Catholic Transcript Magazine of the Roman Catholic Archdiocese of Hartford Connecticut

Sunday, June 24, 2018

J.F. Pisani

At the top of a very large pile of books on my nightstand are two titles I’m reading: Happiness in This Life by Pope Francis and Dr. Burns’ Prescription for Happiness by the late comedian George Burns, who lived to 100  so he must have known something about what makes us happy.

Above the mirror in my bedroom is a photo a friend gave me that I look at every night when I say my prayers. It’s the face of a woman born blind, hunchbacked and lame; a woman born into nobility, but whose family abandoned her as a child to beg on the streets.Above the mirror in my bedroom is a photo a friend gave me that I look at every night when I say my prayers. It’s the face of a woman born blind, hunchbacked and lame; a woman born into nobility, but whose family abandoned her as a child to beg on the streets.

It’s the face of a 700-year-old woman whose incorrupt body lies at the base of an altar in the Church of St. Dominic in Castello, Italy. A woman whose sanctity moved thousands of people to come to her funeral when she died at 33 years old and whose intercession has led to an estimated 200 miracles over the centuries.

I first learned about Blessed Margaret of Castello five years ago when my friend who is a lay Dominican gave me a novena booklet to her because my birthday, April 13, is her feast day.

“Little Margaret,” as she was called, was born into a family of wealth and privilege in a castle near Perugia, Italy, in 1287. She was born to parents who wanted a son to carry on their noble ancestry ... but instead God gave them a daughter who was blind, lame and deformed. Today, in an era of pre-natal testing and eugenic abortion, Little Margaret likely would never be born. 

As a result, she has come to be known as the patron of the “unwanted.” In modern America, the “unwanted” have many different faces. They’re the unborn, the incurably ill, the handicapped, the elderly, the poor and the dispossessed. And they have one thing in common: Their dignity as human beings is denied, and their right to life is threatened by a society that does not value the weak and infirm.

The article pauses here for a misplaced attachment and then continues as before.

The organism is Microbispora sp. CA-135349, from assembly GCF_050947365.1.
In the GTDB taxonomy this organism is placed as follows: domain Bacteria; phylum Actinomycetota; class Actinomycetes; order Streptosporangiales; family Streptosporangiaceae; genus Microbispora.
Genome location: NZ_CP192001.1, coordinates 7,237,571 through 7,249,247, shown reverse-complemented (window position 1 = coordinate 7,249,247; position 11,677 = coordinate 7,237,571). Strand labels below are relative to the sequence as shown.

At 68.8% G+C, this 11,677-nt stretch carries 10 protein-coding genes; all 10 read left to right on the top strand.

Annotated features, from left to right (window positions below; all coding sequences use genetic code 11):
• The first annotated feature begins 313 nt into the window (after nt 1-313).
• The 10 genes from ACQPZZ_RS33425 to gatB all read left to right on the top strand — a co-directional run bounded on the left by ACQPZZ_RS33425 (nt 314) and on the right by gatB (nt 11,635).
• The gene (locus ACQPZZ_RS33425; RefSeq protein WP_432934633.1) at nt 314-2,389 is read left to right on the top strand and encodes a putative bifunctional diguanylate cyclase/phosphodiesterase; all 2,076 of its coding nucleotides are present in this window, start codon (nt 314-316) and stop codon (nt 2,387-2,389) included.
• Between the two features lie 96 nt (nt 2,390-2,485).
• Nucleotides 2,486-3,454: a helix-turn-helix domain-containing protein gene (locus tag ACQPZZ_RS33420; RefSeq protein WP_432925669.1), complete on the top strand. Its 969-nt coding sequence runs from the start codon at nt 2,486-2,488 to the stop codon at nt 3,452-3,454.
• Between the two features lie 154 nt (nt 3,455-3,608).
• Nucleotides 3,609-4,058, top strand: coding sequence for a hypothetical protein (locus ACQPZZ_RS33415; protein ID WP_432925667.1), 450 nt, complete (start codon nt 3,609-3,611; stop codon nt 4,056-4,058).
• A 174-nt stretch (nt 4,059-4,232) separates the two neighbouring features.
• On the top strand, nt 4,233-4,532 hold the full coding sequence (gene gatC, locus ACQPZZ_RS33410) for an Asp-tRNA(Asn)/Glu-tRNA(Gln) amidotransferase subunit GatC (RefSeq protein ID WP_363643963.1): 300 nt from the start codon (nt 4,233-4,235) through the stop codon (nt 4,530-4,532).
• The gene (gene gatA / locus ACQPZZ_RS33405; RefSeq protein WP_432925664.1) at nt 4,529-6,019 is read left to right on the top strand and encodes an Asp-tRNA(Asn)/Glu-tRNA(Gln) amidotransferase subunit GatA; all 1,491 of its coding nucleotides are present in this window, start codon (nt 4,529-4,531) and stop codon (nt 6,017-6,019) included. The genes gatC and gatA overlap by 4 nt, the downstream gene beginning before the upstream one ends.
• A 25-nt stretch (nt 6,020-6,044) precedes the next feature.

In America, alone, 1.2 million babies are aborted each year  more than 20 percent of all pregnancies. St. John Paul II in his encyclical The Gospel of Life wrote, “Eugenic abortion is justified in public opinion on the basis of a mentality that accepts life only under certain conditions and rejects it when it is affected by any limitation, handicap or illness. ... It is possible to speak in a certain sense of a war of the powerful against the weak: A life that would require greater acceptance, love and care is considered useless, or held to be an intolerable burden, and is therefore rejected. A person who, because of illness, handicap or, more simply, just by existing, compromises the well-being or lifestyle of those who are more favored, tends to be looked upon as an enemy to be resisted or eliminated.”

Such was the case of Little Margaret, whose existence compromised the proud self-image of her family. She was a scandal to her parents because she was a hunchbacked dwarf, and they were determined to hide her. At 6 years old, she was evicted from the castle and imprisoned for 13 years in a tiny cell next to a chapel in the forest.

When she was 19, her parents brought her to Castello, hoping for a miraculous cure, but there was none. They abandoned her in the church, and for a year she had to beg on the streets until the townspeople took her in.

Despite her infirmities, she was intelligent and full of goodness, and she loved God with a fervor that inspired those she met. She eventually became a lay Dominican and spent her remaining years visiting prisoners, educating children, caring for the sick and poor and comforting the dying. Although her personal pain was great, she brought joy and love to those who suffered from the same affliction as she did  they were “unwanted.”

St. Teresa of Calcutta once said, “There is a much greater and much more painful hunger than the hunger for bread: the hunger for love, the feeling of being wanted, to be somebody to somebody. The feeling of being unwanted, unloved, rejected. That’s a very great hunger and a very great poverty.”

Little Margaret died at 33. In 1609, she was declared blessed, and her incorrupt body lies in the Church of St. Dominic. Over the centuries, her story has inspired countless people, and her life offers a telling lesson for our age: A child who had no value to her parents had inestimable value to God. And through her, God did great things.

pisani mar18 pg07During our dinnertime discussions, things occasionally got out of hand when I was growing up. Being Italian, we were inclined to speak in loud voices, which my friends from more reserved families considered “yelling.”

That April morning in Manhattan when I had coffee with my friend Lenny, we discussed many things. The state of the nation, the state of the world, Donald Trump, Pope Francis, the job market, the stock market and our families.

pisani hands clasped 300x275pxMany years ago, a little nun from the Sisters of St. Joseph would drill our third-grade class on the Baltimore Catechism, week after week, until we could recite the answers verbatim. It was as close to the Marine Corps as I ever got.